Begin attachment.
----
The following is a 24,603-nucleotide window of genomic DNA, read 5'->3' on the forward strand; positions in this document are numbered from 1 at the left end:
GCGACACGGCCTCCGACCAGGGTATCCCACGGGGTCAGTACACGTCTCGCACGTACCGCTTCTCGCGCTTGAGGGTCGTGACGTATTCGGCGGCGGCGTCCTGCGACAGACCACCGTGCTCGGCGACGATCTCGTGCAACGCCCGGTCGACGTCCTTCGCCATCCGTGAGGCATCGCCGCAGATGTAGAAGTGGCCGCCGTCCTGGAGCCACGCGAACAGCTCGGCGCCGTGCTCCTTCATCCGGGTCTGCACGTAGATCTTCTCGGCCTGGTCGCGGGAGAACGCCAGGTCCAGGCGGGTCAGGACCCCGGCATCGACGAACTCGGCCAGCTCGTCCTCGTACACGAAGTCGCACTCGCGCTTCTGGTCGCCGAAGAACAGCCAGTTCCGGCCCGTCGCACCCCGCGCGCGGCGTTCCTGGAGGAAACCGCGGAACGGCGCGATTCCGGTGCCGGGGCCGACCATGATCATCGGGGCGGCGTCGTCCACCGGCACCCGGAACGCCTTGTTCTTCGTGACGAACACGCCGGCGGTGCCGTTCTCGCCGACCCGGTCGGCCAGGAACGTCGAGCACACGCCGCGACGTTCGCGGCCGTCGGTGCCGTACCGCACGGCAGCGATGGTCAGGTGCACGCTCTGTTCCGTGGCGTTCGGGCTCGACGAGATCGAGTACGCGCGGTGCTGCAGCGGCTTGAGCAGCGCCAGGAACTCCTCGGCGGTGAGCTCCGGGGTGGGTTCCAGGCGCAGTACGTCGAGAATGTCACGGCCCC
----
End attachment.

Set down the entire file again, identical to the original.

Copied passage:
The following is a 24,603-nucleotide window of genomic DNA, read 5'->3' on the forward strand; positions in this document are numbered from 1 at the left end:
GCGACACGGCCTCCGACCAGGGTATCCCACGGGGTCAGTACACGTCTCGCACGTACCGCTTCTCGCGCTTGAGGGTCGTGACGTATTCGGCGGCGGCGTCCTGCGACAGACCACCGTGCTCGGCGACGATCTCGTGCAACGCCCGGTCGACGTCCTTCGCCATCCGTGAGGCATCGCCGCAGATGTAGAAGTGGCCGCCGTCCTGGAGCCACGCGAACAGCTCGGCGCCGTGCTCCTTCATCCGGGTCTGCACGTAGATCTTCTCGGCCTGGTCGCGGGAGAACGCCAGGTCCAGGCGGGTCAGGACCCCGGCATCGACGAACTCGGCCAGCTCGTCCTCGTACACGAAGTCGCACTCGCGCTTCTGGTCGCCGAAGAACAGCCAGTTCCGGCCCGTCGCACCCCGCGCGCGGCGTTCCTGGAGGAAACCGCGGAACGGCGCGATTCCGGTGCCGGGGCCGACCATGATCATCGGGGCGGCGTCGTCCACCGGCACCCGGAACGCCTTGTTCTTCGTGACGAACACGCCGGCGGTGCCGTTCTCGCCGACCCGGTCGGCCAGGAACGTCGAGCACACGCCGCGACGTTCGCGGCCGTCGGTGCCGTACCGCACGGCAGCGATGGTCAGGTGCACGCTCTGTTCCGTGGCGTTCGGGCTCGACGAGATCGAGTACGCGCGGTGCTGCAGCGGCTTGAGCAGCGCCAGGAACTCCTCGGCGGTGAGCTCCGGGGTGGGTTCCAGGCGCAGTACGTCGAGAATGTCACGGCCCC